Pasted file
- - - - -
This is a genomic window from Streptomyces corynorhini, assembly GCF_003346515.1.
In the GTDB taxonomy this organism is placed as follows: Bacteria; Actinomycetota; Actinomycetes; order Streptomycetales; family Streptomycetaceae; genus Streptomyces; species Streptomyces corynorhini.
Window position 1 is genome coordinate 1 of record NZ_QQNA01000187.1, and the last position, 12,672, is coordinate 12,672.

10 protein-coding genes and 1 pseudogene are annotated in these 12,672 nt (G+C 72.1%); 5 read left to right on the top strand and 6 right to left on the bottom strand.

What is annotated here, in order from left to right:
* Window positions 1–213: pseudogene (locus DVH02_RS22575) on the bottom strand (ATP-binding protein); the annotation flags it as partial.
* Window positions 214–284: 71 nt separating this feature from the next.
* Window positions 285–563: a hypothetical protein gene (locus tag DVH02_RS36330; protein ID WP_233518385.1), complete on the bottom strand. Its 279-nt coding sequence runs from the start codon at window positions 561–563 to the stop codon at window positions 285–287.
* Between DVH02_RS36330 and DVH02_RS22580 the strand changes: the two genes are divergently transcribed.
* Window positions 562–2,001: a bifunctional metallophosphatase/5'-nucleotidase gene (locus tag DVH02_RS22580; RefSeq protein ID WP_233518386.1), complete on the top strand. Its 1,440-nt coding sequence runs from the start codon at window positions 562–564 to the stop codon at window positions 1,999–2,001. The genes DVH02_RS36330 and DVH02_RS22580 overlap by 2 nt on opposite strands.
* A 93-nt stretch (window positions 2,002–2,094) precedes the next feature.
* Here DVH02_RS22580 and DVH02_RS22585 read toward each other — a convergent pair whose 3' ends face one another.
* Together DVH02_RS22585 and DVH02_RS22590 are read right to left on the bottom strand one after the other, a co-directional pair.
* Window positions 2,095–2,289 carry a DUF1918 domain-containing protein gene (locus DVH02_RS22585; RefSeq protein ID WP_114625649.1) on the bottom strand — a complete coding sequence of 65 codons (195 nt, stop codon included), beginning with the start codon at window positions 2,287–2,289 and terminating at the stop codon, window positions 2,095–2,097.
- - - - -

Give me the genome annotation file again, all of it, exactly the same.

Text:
This is a genomic window from Streptomyces corynorhini, assembly GCF_003346515.1.
In the GTDB taxonomy this organism is placed as follows: Bacteria; Actinomycetota; Actinomycetes; order Streptomycetales; family Streptomycetaceae; genus Streptomyces; species Streptomyces corynorhini.
Window position 1 is genome coordinate 1 of record NZ_QQNA01000187.1, and the last position, 12,672, is coordinate 12,672.

10 protein-coding genes and 1 pseudogene are annotated in these 12,672 nt (G+C 72.1%); 5 read left to right on the top strand and 6 right to left on the bottom strand.

What is annotated here, in order from left to right:
* Window positions 1–213: pseudogene (locus DVH02_RS22575) on the bottom strand (ATP-binding protein); the annotation flags it as partial.
* Window positions 214–284: 71 nt separating this feature from the next.
* Window positions 285–563: a hypothetical protein gene (locus tag DVH02_RS36330; protein ID WP_233518385.1), complete on the bottom strand. Its 279-nt coding sequence runs from the start codon at window positions 561–563 to the stop codon at window positions 285–287.
* Between DVH02_RS36330 and DVH02_RS22580 the strand changes: the two genes are divergently transcribed.
* Window positions 562–2,001: a bifunctional metallophosphatase/5'-nucleotidase gene (locus tag DVH02_RS22580; RefSeq protein ID WP_233518386.1), complete on the top strand. Its 1,440-nt coding sequence runs from the start codon at window positions 562–564 to the stop codon at window positions 1,999–2,001. The genes DVH02_RS36330 and DVH02_RS22580 overlap by 2 nt on opposite strands.
* A 93-nt stretch (window positions 2,002–2,094) precedes the next feature.
* Here DVH02_RS22580 and DVH02_RS22585 read toward each other — a convergent pair whose 3' ends face one another.
* Together DVH02_RS22585 and DVH02_RS22590 are read right to left on the bottom strand one after the other, a co-directional pair.
* Window positions 2,095–2,289 carry a DUF1918 domain-containing protein gene (locus DVH02_RS22585; RefSeq protein ID WP_114625649.1) on the bottom strand — a complete coding sequence of 65 codons (195 nt, stop codon included), beginning with the start codon at window positions 2,287–2,289 and terminating at the stop codon, window positions 2,095–2,097.